I have had some people at the coordinator or entry level ask me if they should get their Ph.D. That’s a hard question to answer, and I feel it depends on the situation. Getting a doctorate too early in your career can potentially make you overqualified for certain roles and make you seem like teaching in addition to duties is an expectation as you apply for positions.

Do you have enough support?

“It is also crucial to have open, honest conversations about a decision like this with your direct supervisor at work,” said Carow.

Her point is an extremely important one. If your boss doesn’t support this, there is no way you can make it work in the traditional sense. A supervisor must also support the journey as it will likely require flexible schedules to allow you to attend classes during  the work day and might be a possible distraction from your everyday role. You will need to consider the impact of the time you will need to dedicate to this endeavor on your family, friends and your work. The reality is you will have less availability. If your family isn’t onboard with this, it will cause major issues. Make sure they sign off on the process. It is also important to have a solid committee to work with you. Select a committee you can work well with and that work well with each other to avoid personality and workstyle conflicts. It’s important you have a supportive relationship with your committee members as you’ll find yourself relying on them often for ideas, edits and encouragement. If you select someone to be on your committee that really does not have the time or energy to support your project, it’s expected you make a change rather than let issues or lack of support delay your progress.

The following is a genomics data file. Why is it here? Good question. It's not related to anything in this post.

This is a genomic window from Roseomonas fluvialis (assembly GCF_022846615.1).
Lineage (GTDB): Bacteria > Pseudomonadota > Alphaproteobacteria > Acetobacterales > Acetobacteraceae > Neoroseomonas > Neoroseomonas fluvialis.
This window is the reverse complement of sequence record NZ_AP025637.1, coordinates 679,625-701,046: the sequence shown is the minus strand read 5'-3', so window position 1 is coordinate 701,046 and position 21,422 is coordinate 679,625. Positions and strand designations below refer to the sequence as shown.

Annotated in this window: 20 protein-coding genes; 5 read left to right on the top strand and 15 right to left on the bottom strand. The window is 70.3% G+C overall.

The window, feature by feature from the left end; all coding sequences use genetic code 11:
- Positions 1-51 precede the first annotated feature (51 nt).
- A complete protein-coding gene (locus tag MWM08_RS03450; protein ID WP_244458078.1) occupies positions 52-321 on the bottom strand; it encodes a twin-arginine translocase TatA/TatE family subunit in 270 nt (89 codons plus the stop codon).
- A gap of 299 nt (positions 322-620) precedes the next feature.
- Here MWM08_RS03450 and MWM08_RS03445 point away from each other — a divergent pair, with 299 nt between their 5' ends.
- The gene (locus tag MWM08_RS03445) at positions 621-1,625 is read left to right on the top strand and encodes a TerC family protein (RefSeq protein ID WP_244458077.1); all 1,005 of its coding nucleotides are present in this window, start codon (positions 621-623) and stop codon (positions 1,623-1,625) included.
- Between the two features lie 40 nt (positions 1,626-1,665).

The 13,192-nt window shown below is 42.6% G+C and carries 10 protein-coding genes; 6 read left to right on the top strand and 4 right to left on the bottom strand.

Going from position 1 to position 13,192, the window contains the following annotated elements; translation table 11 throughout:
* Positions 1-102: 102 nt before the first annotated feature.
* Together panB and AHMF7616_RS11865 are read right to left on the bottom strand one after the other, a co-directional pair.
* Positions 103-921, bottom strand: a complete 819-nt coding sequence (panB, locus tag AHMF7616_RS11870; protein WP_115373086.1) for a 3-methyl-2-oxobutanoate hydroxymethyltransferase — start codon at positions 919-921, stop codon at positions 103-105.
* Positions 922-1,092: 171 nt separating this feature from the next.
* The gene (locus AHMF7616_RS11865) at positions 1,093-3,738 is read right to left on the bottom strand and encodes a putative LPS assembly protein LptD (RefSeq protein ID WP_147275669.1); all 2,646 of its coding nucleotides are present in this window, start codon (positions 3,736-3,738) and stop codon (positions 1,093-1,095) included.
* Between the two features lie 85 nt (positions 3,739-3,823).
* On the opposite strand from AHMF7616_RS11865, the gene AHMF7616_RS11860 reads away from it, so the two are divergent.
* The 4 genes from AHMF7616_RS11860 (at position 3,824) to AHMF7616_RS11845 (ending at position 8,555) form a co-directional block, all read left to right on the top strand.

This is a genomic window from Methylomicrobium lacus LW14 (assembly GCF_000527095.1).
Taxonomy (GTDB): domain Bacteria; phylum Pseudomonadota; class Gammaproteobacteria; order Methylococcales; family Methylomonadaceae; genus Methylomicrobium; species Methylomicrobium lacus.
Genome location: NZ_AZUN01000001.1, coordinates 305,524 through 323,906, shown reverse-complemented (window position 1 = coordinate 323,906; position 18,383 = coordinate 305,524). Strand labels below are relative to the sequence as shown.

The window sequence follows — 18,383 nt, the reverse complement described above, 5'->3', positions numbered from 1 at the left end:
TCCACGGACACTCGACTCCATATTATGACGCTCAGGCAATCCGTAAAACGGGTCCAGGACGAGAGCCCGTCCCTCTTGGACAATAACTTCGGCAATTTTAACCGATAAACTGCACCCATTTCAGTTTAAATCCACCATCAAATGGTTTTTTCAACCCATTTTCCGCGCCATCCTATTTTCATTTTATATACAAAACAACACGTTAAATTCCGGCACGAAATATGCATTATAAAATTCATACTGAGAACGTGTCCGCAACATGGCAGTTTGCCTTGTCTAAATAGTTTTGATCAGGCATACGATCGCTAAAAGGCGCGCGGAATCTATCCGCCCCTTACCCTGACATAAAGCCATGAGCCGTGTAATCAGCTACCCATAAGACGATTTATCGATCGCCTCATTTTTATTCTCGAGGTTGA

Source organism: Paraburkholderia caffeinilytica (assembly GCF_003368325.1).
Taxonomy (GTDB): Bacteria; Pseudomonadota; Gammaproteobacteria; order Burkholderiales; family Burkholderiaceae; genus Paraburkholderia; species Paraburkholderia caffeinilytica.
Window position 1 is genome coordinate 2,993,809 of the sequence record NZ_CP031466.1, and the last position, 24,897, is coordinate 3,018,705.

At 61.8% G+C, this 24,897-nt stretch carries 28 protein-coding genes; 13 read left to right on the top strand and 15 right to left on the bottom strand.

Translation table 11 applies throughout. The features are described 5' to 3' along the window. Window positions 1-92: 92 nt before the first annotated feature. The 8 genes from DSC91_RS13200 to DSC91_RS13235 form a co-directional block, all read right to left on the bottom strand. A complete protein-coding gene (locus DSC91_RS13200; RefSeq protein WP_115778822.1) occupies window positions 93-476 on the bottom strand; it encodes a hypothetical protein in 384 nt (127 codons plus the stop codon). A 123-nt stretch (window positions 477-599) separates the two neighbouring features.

Every school is different in terms of employee benefits related to undergoing coursework or degree programs. At my institution, I am responsible for 50% of tuition and all costs related to books and fees. Some schools cover more, some not at all, and nearly all have stipulations the coursework must be on your campus which may take an online option away. I have taken out some financial aid in which to help with the costs as well as applying for available scholarships for staff and graduate students.

As a reference point, two classes or six credits — a full doctorate program is usually 60 credit hours — costs me about $1,800 after waivers and scholarships per semester, or $5,400 annually including fall, spring and summer course work. The total cost of my program with a partial tuition waiver will be close to $18,000. Most of us working within campus recreation are not doing this for the money, and for some the cost may be the main limiting factor. At my institution, there is a financial incentive for obtaining a degree while employed in the form of a $4,800 annual raise. Some schools have something like this, others do not. Find out for yourself.

Cost-Benefit Ratio